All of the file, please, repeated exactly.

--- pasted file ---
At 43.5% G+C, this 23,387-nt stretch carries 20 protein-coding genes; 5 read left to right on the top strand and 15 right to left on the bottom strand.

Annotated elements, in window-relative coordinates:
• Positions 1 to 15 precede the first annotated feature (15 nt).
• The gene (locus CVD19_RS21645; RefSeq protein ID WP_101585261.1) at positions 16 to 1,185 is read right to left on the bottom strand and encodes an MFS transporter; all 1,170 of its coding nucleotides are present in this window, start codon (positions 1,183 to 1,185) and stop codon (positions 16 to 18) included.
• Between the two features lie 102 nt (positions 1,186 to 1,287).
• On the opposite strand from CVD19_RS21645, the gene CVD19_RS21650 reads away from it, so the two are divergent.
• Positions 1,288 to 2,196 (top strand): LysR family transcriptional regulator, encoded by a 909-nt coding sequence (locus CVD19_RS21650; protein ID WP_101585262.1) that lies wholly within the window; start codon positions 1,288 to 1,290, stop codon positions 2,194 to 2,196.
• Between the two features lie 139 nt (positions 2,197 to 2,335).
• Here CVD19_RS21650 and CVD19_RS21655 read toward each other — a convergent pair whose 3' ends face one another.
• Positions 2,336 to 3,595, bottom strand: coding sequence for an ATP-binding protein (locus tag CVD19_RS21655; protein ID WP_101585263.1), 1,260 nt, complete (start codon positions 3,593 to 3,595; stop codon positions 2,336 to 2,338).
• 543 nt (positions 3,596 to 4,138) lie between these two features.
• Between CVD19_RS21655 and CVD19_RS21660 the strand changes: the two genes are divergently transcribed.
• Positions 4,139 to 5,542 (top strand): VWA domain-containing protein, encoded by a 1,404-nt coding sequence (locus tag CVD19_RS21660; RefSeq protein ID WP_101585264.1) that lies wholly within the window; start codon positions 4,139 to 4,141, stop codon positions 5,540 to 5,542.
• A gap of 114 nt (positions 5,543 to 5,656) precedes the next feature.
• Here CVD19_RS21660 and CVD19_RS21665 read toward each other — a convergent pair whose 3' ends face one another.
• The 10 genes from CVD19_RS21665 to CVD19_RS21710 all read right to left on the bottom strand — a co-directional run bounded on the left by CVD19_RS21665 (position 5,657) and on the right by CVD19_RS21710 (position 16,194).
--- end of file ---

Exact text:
At 43.5% G+C, this 23,387-nt stretch carries 20 protein-coding genes; 5 read left to right on the top strand and 15 right to left on the bottom strand.

Annotated elements, in window-relative coordinates:
• Positions 1 to 15 precede the first annotated feature (15 nt).
• The gene (locus CVD19_RS21645; RefSeq protein ID WP_101585261.1) at positions 16 to 1,185 is read right to left on the bottom strand and encodes an MFS transporter; all 1,170 of its coding nucleotides are present in this window, start codon (positions 1,183 to 1,185) and stop codon (positions 16 to 18) included.
• Between the two features lie 102 nt (positions 1,186 to 1,287).
• On the opposite strand from CVD19_RS21645, the gene CVD19_RS21650 reads away from it, so the two are divergent.
• Positions 1,288 to 2,196 (top strand): LysR family transcriptional regulator, encoded by a 909-nt coding sequence (locus CVD19_RS21650; protein ID WP_101585262.1) that lies wholly within the window; start codon positions 1,288 to 1,290, stop codon positions 2,194 to 2,196.
• Between the two features lie 139 nt (positions 2,197 to 2,335).
• Here CVD19_RS21650 and CVD19_RS21655 read toward each other — a convergent pair whose 3' ends face one another.
• Positions 2,336 to 3,595, bottom strand: coding sequence for an ATP-binding protein (locus tag CVD19_RS21655; protein ID WP_101585263.1), 1,260 nt, complete (start codon positions 3,593 to 3,595; stop codon positions 2,336 to 2,338).
• 543 nt (positions 3,596 to 4,138) lie between these two features.
• Between CVD19_RS21655 and CVD19_RS21660 the strand changes: the two genes are divergently transcribed.
• Positions 4,139 to 5,542 (top strand): VWA domain-containing protein, encoded by a 1,404-nt coding sequence (locus tag CVD19_RS21660; RefSeq protein ID WP_101585264.1) that lies wholly within the window; start codon positions 4,139 to 4,141, stop codon positions 5,540 to 5,542.
• A gap of 114 nt (positions 5,543 to 5,656) precedes the next feature.
• Here CVD19_RS21660 and CVD19_RS21665 read toward each other — a convergent pair whose 3' ends face one another.
• The 10 genes from CVD19_RS21665 to CVD19_RS21710 all read right to left on the bottom strand — a co-directional run bounded on the left by CVD19_RS21665 (position 5,657) and on the right by CVD19_RS21710 (position 16,194).